Congress Restricting Access to U.S. Capitol for Holiday Concerts

Overcrowding and alcohol-fueled parties inside the U.S. Capitol are forcing Capitol Police to enforce big changes for the Memorial Day and Fourth of July concerts.

A letter from the Senate sergeant at arms, the architect of the Capitol and the Capitol Police chief warns congressional leadership of possible security threats during the annual events and possible embarrassment for Congress.

The Memorial Day and Fourth of July concerts have been drawing crowds of tens of thousands for years. While the majority of the public watches from the West Lawn and the National Mall.

Members of Congress, their staff and guests have been able to watch the concerts and fireworks from private terraces and then enjoy a private party inside Statuary Hall.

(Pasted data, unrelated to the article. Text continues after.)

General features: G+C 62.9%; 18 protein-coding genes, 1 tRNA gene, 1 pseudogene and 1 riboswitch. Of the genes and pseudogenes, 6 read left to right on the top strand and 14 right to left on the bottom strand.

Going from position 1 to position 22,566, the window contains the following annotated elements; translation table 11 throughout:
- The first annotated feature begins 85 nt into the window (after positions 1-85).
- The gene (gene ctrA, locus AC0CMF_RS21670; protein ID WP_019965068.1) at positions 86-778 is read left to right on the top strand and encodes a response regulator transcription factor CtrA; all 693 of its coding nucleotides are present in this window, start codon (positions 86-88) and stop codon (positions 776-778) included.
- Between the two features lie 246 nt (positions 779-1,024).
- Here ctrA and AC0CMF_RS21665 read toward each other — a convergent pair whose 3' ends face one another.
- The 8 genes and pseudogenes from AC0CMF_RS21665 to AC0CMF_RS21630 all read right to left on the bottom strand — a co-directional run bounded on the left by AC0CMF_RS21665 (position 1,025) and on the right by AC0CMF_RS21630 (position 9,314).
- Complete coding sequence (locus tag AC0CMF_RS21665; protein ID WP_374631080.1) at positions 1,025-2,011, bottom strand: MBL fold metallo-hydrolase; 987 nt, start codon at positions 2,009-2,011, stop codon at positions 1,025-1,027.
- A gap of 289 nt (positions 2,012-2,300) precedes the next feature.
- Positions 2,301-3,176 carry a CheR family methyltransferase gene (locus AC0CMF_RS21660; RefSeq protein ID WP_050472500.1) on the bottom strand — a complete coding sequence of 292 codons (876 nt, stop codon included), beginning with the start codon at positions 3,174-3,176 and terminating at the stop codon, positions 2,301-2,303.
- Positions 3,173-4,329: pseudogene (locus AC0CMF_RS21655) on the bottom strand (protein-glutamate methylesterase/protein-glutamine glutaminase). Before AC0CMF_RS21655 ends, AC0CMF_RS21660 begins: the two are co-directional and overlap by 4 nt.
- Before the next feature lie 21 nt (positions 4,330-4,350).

The letter warns the crowds on the terraces and in the hall are getting too big, making it virtually impossible to control in case an evacuation would be necessary.

Capitol Police also say congressional staff and their guests have been bringing bags and coolers with liquid into the Capitol, and multiple sources tell News4 the liquid referred to is alcohol.

The concerts have become costly, as well. Last year, Capitol Police racked up 12,174 hours of overtime on just those two events at a cost of $735,252 to taxpayers.

Congressional leaders announced Monday they will restrict access to the Capitol for future concerts. The changes mean no more parties in Statuary Hall and the terraces will be restricted to select members of Congress.

"That essentially is excluding the public," Del. Eleanor Holmes Norton (D-D.C.) said. "I am not much interested in members of the staff being able to get in, but I recognize that the public can't get in without members of the staff."

Invited wounded warriors will still be allowed to watch the concerts from the terraces.

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